Vijay Iyer, Part 1-2
Contributing Editor since 2004Paul Olson lives in Chicago, idolizes Clint Eastwood, Toshiro Mifune and Fred Astaire, and doesn't like the president much.
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AAJ: To me, it gave the notion that that utopia that he describes in that song is really nothing to ridiculebut maybe it's a little more complicated, and it's going to be more hard-won if we ever achieve it.
VI: I think that's in keeping with what I was thinking, certainly. That was definitely my reason for choosing to deal with that song in the first place. It's funny, because when a lot of people do covers in this tradition, especially nowadayssometimes it's for reasons of nostalgia or kitsch. Or else just to display mastery of a certain kind. I feel if you're going to deal with something from the archived history, you need to recontextualize it in a way that really highlights your own stanceyour own moment, essentially. I wish people would do that more; I feel like that's what people like Bird and Monk were doing when they'd deal with standards. The fact that Cole Porter wrote those words: that wasn't really the point. Maybe their versions could be seen as ironic.
AAJ: There's always an irony to Bird, but there's also an affection for the material. You always feel like he likes it; he's not too cool, he's not dissing it. But there's definitely a wryness to it.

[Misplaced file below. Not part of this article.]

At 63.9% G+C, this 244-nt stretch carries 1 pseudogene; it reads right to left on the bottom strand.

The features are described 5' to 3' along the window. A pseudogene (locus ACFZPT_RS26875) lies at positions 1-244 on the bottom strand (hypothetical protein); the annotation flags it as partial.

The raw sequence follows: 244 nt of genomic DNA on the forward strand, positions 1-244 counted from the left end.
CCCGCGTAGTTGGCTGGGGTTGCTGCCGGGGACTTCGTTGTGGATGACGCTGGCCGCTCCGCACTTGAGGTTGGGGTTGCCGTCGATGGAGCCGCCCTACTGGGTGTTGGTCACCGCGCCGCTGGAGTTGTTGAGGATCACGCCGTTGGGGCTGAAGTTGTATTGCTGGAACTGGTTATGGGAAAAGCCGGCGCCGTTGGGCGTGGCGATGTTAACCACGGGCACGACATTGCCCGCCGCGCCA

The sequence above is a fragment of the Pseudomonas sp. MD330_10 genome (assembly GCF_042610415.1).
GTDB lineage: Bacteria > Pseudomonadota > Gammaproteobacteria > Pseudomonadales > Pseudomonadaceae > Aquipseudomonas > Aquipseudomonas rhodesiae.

VI: Yeah, yeah. And also he's always articulating his complicated relationship to those songs, to the Tin Pan Alley tradition, to why he is not considered in the same league as someone like Irving Berlin. I don't think I'm reading too much into it when I hear that there's some sort of commentary going on.
AAJ: I don't think you are either. I think your friend Mike Ladd would call it postmodernism. And he'd be right!
VI: I just want to jump on something you just said, because it almost suggested that Bird was the first postmodernist. I think that that reading almost sets postmodernism on its ear and I think that's very empowering. I'm very much in agreement with that. Although he's contemporaneous with modernism, soI guess he was in enough of a position to be able to critique modernism, that's for sure.
Continue: Part 2